The Red Sox have now won five in a row to keep the red-hot Yankees 7 1/2 games back in the American League East. The streak has coincided with David Ortiz missing the last four games with a strained left shoulder.
"We're going to quit trying to do that," Francona said. "[Ortiz is] going to play [on Wednesday]. I think he took enough grief from everybody about that. We'll take our chances with him."
Over seven shutout innings, Matsuzaka (12-7, 3.79 ERA) gave up four hits while walking three and striking out five. Matsuzaka, who was legendary for the amount of pitches he could throw in a game in Japan, was at a modest 98 pitches after seven. But Francona, with his dominant 1-2 punch of Hideki Okajima and Jonathan Papelbon waiting, went to the bullpen.
"I certainly felt OK for continuing to pitch in the eighth inning," Matsuzaka said. "The manager came up to me and said that Okajima and Papelbon would take it from here. When you hear those names, it's tough to argue. I'm sure the manager is very happy to have those guys in the back of the bullpen. My goal going forward is continue working hard and help ease the burden on our great bullpen."
Francona's main motive for going to Okajima in the eighth instead of Matsuzaka is that it turned Victor Martinez around to the right side, and also gave the Sox a lefty-lefty matchup with the highly dangerous Travis Hafner.
Okajima (0.91 ERA) and Papelbon (23 saves) took it home by retiring all six they faced.
To be sure, this was a collective effort by the 61-39 Sox. Wily Mo Pena ran face-first into the wall to make a nice catch in left off Casey Blake in the fifth. Second baseman Dustin Pedroia threw out Hafner from short right field to end that same inning. Kevin Youkilis pounced on a bunt and nabbed lead runner Ben Francisco in the seventh.
"That was a play that I don't think a lot of first basemen attempt, let alone make it," Francona said. "How do you know at the time what's going to be enough? That's why you play a good defensive game, you get pitching, the team looks crisp, then you score one and it's enough."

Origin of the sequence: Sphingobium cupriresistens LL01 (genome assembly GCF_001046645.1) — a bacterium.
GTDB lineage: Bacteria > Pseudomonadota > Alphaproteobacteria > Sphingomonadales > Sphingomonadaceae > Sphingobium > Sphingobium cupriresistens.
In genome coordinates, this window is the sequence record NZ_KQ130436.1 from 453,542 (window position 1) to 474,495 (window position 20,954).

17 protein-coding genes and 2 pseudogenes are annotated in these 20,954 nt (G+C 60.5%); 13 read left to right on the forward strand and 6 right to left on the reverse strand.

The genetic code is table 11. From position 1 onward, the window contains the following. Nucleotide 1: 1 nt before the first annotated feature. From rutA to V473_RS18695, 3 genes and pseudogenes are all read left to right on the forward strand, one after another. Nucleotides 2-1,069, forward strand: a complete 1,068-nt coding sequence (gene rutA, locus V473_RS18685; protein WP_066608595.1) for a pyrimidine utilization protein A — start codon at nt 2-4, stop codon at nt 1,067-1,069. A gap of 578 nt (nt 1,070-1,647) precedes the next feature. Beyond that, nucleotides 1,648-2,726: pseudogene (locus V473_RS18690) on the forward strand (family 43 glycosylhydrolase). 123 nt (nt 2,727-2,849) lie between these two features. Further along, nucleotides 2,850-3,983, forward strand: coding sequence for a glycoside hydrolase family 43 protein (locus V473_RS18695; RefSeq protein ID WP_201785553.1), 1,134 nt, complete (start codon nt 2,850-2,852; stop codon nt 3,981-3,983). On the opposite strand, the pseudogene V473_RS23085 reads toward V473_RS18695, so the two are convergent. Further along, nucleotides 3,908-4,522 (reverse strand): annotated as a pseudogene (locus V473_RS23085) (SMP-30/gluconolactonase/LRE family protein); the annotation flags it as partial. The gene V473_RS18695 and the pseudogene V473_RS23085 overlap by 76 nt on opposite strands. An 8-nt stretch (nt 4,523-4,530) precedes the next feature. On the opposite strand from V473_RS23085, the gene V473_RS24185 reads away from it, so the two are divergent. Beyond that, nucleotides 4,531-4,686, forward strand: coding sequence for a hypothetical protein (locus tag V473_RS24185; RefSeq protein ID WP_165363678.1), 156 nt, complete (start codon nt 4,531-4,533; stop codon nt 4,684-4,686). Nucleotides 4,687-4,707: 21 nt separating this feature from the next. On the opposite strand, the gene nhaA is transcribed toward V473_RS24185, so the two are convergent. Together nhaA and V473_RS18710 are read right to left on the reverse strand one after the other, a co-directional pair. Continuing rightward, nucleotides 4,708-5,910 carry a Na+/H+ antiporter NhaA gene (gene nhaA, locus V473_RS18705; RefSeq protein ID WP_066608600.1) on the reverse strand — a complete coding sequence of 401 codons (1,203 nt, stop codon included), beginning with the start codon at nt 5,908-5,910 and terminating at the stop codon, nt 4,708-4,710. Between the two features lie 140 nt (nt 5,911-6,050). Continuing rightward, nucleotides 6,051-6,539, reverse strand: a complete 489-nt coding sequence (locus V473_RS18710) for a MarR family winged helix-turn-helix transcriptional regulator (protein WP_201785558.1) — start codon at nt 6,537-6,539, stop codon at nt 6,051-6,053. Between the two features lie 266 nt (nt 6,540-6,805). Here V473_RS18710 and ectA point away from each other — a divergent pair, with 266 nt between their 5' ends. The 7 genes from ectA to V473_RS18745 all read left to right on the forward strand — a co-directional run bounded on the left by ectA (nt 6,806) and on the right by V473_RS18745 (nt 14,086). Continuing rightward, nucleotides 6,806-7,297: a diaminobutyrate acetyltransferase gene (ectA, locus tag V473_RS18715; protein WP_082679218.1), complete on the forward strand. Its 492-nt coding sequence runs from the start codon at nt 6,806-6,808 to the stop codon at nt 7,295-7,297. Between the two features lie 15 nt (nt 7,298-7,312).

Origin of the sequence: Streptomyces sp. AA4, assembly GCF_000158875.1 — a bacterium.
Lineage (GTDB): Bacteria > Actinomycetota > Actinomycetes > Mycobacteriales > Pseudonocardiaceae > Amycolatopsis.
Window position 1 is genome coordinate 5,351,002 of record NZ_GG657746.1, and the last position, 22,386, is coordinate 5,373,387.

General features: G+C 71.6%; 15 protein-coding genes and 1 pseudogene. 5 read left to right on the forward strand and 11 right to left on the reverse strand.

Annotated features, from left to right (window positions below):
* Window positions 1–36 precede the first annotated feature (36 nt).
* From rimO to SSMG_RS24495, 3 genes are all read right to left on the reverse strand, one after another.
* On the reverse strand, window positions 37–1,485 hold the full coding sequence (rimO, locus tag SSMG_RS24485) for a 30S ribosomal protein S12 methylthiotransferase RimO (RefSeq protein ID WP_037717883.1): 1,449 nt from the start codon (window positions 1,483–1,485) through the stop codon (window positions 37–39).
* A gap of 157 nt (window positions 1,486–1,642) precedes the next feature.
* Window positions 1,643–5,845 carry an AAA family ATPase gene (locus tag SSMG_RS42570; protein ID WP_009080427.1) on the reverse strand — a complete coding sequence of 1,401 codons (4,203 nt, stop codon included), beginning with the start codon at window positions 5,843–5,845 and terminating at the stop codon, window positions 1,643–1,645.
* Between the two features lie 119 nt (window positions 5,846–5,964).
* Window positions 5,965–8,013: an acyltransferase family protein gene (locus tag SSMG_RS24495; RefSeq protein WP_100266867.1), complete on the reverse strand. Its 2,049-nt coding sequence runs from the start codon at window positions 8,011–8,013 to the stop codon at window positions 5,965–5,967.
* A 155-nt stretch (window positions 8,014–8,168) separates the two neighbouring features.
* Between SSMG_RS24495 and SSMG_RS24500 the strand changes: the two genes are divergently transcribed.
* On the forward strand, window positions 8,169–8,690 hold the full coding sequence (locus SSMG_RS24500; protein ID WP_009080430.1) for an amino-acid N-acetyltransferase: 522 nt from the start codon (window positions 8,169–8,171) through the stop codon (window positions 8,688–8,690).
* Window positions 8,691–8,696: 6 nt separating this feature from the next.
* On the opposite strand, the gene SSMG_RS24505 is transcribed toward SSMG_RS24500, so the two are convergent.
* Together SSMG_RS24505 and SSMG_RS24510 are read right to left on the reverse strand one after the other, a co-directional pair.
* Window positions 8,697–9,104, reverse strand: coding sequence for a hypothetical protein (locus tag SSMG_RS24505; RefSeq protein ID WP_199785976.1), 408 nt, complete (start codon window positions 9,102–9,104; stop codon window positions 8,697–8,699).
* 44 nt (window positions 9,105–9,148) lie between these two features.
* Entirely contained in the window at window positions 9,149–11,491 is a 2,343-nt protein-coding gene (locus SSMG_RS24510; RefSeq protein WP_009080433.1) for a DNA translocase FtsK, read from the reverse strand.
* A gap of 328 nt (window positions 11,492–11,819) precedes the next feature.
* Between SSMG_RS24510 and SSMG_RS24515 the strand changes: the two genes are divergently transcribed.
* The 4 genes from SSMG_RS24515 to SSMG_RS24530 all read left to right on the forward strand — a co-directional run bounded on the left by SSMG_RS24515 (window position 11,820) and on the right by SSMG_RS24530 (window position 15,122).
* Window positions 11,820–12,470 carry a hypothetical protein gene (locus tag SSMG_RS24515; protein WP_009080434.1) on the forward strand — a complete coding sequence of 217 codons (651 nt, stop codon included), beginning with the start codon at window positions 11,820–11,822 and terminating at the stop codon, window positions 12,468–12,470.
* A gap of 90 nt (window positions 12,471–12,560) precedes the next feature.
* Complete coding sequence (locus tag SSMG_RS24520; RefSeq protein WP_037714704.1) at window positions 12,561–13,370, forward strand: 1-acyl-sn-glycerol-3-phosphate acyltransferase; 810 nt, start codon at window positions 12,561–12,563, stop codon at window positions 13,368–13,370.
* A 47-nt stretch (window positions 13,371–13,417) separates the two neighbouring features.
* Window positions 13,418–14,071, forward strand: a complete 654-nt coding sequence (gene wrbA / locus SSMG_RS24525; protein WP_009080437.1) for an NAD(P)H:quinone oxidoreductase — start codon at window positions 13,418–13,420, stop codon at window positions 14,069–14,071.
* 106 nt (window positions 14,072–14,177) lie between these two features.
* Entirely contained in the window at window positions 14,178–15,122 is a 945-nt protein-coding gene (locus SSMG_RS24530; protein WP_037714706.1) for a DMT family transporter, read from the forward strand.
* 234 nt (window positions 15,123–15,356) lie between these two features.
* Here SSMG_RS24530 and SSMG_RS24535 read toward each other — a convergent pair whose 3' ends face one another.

It might not have been enough, if Mike Lowell's bloop into left in the fourth inning didn't fall just in front of Francisco to bring home Youkilis with what wound up the game's only run.
"I was just hoping, like any other time, that a bloop hit might fall," said Lowell. "I [was] hoping it drops and it worked out."
Not much else worked out against Sabathia, who fell short in his quest for win No. 14 through no fault of his own.
"He's great," said Lowell. "He's a dominating pitcher. He's so big, it looks like he's throwing the ball at about 30 feet away. There's some big guys who throw 88 [mph], but it's a little difference when a guy is throwing 96 with a good slider and a good changeup. ... He definitely has the ability to shut down offenses. He's an elite pitcher in this league, there's no doubt about it."
What was the difference for Matsuzaka in this one compared to the previous three outings, during which he had a 7.31 ERA?
"I think my stuff was about the same, but I definitely felt my control was better today and I felt I was able to pitch well with runners on board," Matsuzaka said.
Matsuzaka had a difficult first inning, throwing 26 pitches. But he was able to wiggle out of it without a run, striking out Jhonny Peralta on a splitter to end the inning.
"They made him work," Francona said. "Thankfully, he worked out of it. You don't know at the time when we score that one run that it's going to hold up. He got into the flow of the game and really kicked it in gear."
All in all, it was a gratifying night for the Sox.
"That's a good lineup," said Francona. "That was a Major League game pitched by both guys. You're not going to see too many 1-0 games here against that lineup."